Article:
British culture has seen a move from paternalism, in which the doctor simply told the patient what to do, towards a situation where people are seen as clients and increasingly question a doctor's decision. This consumerist attitude can place more demands on doctors, and doctors have to assess whether it is appropriate to meet a particular demand or desire.

Patients are entitled to express their desires and preferences regarding different treatment options, and they are free to refuse any treatment. They are not, however, entitled to demand a particular treatment from their doctor. Just because a man demands viagra does not mean that his GP necessarily has to prescribe it.

Biblically there is a call for people to use resources wisely. In the book of Genesis, human beings are called to be stewards of the world's resources.[2] Applied to healthcare, this could imply that treatment only be given when it is genuinely needed. It is an incorrect use of resources to give inappropriate or unnecessary treatment just because a patient is asking for it.

In reality, the most persistent and demanding patients sometimes get what they want, while less demanding patients do not. But decision-makers need to remember that 'I want' should not necessarily mean 'I get'.

Needs

Along with demands and desires, doctors are bombarded with a plethora of patients' needs. The first stage, however, is to define what is meant by a need, and who makes the decision that this is indeed a need. Is it the doctor or other professional, the patient, relatives, or even a judge?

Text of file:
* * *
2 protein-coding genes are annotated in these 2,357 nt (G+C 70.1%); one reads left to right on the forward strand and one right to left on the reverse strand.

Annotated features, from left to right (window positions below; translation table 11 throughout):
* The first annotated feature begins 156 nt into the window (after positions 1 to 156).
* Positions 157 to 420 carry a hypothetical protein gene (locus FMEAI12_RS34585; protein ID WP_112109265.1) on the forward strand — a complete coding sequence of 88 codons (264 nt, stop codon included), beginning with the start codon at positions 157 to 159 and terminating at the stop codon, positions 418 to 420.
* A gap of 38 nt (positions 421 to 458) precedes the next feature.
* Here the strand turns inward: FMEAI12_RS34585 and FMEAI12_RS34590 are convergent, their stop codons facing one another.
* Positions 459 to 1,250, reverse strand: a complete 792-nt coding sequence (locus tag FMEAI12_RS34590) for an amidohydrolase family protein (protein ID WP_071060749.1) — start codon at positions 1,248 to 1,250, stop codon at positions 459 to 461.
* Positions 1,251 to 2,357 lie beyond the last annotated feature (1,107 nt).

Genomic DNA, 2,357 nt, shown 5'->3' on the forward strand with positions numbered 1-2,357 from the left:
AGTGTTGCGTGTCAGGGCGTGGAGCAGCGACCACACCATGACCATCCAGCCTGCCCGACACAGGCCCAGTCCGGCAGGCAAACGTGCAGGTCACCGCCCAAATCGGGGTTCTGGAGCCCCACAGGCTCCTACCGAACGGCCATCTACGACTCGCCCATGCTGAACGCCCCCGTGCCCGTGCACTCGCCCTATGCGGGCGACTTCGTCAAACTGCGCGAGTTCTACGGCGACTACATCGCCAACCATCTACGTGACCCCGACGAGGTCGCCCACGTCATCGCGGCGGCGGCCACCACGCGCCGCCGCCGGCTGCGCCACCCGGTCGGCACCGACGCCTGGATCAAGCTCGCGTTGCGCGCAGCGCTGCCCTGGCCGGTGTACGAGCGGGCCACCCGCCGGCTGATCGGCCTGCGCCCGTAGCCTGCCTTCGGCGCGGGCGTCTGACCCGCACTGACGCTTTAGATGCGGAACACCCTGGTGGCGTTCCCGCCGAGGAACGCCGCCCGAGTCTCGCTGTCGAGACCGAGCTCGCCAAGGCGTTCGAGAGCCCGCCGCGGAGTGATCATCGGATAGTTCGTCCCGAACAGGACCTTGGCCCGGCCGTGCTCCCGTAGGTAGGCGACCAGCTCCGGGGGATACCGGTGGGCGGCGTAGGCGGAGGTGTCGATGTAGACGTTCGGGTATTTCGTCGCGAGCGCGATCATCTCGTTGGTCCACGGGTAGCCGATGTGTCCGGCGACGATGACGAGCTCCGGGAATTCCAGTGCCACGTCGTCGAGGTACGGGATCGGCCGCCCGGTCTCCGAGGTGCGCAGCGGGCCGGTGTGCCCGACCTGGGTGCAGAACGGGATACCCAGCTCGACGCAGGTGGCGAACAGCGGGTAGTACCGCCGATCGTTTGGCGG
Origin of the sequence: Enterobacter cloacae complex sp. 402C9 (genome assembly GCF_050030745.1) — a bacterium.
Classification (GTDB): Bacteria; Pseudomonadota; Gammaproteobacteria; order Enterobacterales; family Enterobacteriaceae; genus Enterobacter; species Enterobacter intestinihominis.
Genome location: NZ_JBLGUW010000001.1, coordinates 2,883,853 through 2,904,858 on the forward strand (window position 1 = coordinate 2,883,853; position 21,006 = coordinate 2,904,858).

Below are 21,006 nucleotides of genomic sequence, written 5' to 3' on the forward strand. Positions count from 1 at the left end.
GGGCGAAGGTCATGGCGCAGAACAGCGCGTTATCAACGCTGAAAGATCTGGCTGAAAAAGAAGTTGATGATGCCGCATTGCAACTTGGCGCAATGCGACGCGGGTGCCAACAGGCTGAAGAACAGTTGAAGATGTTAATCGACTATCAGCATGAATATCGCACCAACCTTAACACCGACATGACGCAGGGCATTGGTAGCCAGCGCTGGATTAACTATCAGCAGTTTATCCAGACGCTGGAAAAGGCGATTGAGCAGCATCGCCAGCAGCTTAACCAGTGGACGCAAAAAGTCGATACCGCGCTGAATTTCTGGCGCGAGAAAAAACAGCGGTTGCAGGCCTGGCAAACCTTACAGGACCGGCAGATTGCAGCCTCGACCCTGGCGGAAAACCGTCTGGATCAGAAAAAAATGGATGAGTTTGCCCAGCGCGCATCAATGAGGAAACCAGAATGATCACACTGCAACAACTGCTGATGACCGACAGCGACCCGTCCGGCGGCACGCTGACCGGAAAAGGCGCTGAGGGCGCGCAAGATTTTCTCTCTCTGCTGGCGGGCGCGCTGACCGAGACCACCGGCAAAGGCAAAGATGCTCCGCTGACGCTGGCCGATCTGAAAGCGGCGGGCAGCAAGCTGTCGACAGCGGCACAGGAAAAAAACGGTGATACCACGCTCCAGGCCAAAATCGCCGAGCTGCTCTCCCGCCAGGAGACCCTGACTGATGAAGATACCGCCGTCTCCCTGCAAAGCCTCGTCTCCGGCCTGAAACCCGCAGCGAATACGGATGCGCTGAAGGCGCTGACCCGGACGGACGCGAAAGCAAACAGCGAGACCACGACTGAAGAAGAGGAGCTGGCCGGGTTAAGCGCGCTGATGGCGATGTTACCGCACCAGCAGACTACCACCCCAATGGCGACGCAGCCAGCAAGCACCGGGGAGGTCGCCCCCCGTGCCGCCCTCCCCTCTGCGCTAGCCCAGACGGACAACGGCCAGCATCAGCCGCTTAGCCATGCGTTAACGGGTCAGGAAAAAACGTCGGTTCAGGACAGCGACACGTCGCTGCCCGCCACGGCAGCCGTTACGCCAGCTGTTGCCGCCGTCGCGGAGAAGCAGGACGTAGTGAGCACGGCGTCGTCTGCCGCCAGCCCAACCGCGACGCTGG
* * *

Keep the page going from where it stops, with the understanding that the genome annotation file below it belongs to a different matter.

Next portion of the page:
One view is that there are different levels of need.[3] Basic needs are those things required for humans to survive and function - food, water and shelter. These focus on universal physiological requirements of all people. Meeting basic needs prevents 'serious harm' to individuals.[4]

Non-basic needs are not required for basic physical survival, but contribute to our psychological, social and spiritual well-being. While bread and water are sufficient to meet basic needs, they would not meet other needs. It can be argued that basic needs should be met first, as they are the most pressing and urgent, before other types of needs. It is often difficult to distinguish what patients need from what they want. Is, for example, breast enhancement a need or a want? What about removing a large visible tattoo, where a previous decision is radically affecting an individual's ongoing life?

Furthermore, patients may need treatments they do not want, such as chemotherapy, and want treatments they do not necessarily need, such as cosmetic surgery.

Rights and duties

We still need to determine the moral basis for meeting a person's needs. Sometimes this is expressed in the notion of rights and duties and patients frequently demand their 'rights' in healthcare. Providers need to work out whether the person genuinely does have that right, and whether it is their duty to provide it.